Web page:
1940 - War, rebirth, fame
Destroyed by the Second World War, the Carrozzeria Pinin Farina started the production with the Lancia Aprilia Bilux. Italy, a defeated country, was excluded from participating in the Paris Motor Show. Pinin and his son Sergio set off from Turin to France driving two new cars, an Alfa Romeo 6C 2500 S and a Lancia Aprilia cabriolet.
When they reached the Grand Palais in Paris they parked the two cars in front of the entrance of the Motor Show, where everyone going in or out could see and admire them. The following morning they were back guarding the Show and so they continued until it closed.
On the last day the Show secretary said: ‹‹You have earned yourself a central stand next year››. ‹‹It felt to me as the war was over that day››, said Pinin. It was a great success, commented on by the French press: ‹‹Ce diable de Farina a ouvert son antisalon personnel››. The international fame and success of Pinin Farina’s factory-workshop grew from that moment and with increasing vigour from the early Fifties onwards.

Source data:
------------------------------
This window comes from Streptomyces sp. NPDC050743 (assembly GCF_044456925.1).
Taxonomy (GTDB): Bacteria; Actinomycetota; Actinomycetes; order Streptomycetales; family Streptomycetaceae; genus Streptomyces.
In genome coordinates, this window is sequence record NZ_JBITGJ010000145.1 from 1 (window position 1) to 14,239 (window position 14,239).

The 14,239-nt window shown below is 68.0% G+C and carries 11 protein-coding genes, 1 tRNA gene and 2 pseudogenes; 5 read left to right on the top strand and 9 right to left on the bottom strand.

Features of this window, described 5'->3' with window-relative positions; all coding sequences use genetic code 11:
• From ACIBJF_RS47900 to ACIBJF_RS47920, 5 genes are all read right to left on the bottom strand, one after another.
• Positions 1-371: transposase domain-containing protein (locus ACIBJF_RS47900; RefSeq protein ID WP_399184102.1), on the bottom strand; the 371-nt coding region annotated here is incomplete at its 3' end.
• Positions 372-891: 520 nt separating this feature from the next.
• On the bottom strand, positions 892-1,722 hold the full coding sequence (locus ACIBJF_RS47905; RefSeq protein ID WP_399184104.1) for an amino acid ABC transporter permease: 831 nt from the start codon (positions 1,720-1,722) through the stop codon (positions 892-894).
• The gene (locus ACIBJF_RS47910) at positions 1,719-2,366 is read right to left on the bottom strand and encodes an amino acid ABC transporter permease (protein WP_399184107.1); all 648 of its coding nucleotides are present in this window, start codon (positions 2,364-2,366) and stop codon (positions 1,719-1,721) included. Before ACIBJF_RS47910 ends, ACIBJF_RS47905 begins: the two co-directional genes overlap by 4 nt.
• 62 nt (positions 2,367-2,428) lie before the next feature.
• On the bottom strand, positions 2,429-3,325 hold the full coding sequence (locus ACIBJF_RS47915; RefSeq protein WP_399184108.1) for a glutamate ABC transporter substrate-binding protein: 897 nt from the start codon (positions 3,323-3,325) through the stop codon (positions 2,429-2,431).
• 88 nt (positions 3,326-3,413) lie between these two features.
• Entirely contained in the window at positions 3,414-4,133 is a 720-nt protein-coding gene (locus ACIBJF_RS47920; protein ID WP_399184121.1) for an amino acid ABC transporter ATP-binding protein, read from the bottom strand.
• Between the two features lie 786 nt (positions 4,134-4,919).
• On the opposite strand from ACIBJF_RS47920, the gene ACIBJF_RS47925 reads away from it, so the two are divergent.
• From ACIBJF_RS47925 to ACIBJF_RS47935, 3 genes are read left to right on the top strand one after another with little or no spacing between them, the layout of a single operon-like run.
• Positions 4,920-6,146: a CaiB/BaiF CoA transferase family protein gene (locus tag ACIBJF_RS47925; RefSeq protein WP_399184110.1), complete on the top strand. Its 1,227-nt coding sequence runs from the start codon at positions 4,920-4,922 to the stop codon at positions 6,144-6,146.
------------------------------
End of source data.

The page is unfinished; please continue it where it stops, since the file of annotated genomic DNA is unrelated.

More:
Pinin Farina created the Cisitalia 202, first car in the world permanently displayed in a Museum of Modern Art, namely the MoMA in New York, as ‹‹one of the eight outstanding cars of our time››: “Running Sculpture”, according to the definition of Arthur Drexler, the Cisitalia was realised on tubular chassis and manufactured in limited series with aluminium body welded to a skeleton of fine sheet steel. Its design marked a decisive turnpoint of the automotive style. Pinin wrote: “I knew that the old shapes were out. Cars had to have pure, smooth, essential lines too. It was a model which suddenly escaped from my hands, not my life. It went off along mysterious roads, towards its destiny (cars have destinies too, you will realise it if you go to markets, shows and car museums)”.